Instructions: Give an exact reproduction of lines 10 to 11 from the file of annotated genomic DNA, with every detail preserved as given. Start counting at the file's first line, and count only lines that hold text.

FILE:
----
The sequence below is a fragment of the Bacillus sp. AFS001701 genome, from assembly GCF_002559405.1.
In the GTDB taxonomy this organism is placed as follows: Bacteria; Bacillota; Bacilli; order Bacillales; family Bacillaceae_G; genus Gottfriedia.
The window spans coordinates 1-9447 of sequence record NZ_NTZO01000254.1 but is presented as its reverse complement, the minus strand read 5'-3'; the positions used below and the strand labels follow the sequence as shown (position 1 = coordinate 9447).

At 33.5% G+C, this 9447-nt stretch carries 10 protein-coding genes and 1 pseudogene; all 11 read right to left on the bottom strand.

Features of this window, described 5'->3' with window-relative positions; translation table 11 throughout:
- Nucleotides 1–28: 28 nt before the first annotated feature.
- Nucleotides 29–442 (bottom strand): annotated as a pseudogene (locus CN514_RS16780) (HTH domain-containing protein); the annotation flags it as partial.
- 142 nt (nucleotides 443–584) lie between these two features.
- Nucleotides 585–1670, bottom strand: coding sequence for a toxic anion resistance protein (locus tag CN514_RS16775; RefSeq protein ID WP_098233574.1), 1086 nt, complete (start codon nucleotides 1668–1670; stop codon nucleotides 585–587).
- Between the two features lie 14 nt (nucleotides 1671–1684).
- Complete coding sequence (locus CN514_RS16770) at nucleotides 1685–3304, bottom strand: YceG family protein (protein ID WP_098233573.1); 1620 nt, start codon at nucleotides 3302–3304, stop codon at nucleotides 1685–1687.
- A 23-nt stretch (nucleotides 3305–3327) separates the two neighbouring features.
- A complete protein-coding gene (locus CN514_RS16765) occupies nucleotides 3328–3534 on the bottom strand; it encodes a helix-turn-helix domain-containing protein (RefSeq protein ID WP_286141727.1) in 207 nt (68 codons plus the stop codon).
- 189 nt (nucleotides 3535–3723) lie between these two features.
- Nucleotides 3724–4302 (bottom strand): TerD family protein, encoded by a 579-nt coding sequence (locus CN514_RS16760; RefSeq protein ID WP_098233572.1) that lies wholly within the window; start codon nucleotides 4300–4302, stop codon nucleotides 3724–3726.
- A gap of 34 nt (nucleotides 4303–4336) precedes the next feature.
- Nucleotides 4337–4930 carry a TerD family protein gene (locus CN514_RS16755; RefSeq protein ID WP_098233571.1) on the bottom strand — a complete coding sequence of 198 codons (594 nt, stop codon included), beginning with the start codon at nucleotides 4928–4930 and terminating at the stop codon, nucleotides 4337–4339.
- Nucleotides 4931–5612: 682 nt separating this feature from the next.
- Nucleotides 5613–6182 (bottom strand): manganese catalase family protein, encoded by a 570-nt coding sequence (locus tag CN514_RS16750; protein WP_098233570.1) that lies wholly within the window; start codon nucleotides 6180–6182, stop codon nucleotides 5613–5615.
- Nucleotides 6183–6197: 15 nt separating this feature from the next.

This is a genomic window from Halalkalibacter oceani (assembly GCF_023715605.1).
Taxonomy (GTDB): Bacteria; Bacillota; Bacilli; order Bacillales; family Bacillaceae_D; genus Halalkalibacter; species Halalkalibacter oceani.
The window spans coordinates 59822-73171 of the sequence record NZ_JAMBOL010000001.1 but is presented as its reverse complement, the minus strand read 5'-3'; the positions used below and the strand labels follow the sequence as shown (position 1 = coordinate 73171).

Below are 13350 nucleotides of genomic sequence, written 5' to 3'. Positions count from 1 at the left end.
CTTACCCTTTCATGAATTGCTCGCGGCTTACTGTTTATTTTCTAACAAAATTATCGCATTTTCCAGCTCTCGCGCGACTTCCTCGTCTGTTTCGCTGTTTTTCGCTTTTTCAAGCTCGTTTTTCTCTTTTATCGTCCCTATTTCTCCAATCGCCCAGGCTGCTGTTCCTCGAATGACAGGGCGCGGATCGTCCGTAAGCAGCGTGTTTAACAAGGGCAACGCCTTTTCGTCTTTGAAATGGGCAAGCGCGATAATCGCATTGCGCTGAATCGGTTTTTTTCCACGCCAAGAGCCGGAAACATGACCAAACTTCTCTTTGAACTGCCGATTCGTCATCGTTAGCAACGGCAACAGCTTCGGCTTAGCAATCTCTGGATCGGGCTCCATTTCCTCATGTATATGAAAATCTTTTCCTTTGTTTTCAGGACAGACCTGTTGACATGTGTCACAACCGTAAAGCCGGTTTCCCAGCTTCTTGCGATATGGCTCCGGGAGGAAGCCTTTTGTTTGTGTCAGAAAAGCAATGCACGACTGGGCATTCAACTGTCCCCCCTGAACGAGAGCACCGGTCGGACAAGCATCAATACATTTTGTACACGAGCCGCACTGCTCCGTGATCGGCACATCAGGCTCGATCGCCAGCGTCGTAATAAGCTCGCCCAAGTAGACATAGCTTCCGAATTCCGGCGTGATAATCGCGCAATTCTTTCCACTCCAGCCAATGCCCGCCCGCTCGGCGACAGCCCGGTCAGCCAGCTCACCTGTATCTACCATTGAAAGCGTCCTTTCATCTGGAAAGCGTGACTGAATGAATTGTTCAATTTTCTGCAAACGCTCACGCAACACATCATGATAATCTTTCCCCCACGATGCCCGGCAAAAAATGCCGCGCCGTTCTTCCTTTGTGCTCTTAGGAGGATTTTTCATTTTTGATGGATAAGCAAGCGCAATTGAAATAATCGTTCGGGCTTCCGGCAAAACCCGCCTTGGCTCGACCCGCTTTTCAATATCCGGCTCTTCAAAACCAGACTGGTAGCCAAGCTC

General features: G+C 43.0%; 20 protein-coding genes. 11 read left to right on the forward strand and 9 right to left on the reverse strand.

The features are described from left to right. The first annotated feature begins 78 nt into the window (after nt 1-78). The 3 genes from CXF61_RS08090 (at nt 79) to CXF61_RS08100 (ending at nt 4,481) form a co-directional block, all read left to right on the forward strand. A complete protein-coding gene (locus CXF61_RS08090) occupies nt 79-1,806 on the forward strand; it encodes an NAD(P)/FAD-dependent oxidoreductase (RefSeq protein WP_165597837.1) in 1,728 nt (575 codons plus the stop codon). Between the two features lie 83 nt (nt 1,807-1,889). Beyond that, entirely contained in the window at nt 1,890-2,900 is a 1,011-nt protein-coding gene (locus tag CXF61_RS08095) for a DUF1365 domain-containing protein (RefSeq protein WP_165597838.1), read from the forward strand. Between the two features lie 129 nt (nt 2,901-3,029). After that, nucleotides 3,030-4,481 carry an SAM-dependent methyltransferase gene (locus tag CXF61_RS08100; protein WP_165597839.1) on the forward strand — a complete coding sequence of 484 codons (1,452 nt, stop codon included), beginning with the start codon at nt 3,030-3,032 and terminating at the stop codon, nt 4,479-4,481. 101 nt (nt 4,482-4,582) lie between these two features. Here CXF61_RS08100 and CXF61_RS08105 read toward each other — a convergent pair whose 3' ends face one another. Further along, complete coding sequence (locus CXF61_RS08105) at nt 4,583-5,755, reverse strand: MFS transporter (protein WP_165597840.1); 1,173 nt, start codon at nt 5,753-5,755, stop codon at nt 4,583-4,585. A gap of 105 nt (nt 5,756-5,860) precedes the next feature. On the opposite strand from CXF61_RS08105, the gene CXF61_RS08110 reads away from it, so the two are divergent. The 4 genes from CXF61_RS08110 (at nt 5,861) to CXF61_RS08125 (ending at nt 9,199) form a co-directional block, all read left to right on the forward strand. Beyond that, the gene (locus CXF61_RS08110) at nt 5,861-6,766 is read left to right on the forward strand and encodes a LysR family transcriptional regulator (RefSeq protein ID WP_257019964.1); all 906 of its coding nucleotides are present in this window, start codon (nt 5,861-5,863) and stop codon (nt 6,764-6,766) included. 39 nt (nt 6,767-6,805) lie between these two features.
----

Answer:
- Between the two features lie 14 nt (nucleotides 1671–1684).
- Complete coding sequence (locus CN514_RS16770) at nucleotides 1685–3304, bottom strand: YceG family protein (protein ID WP_098233573.1); 1620 nt, start codon at nucleotides 3302–3304, stop codon at nucleotides 1685–1687.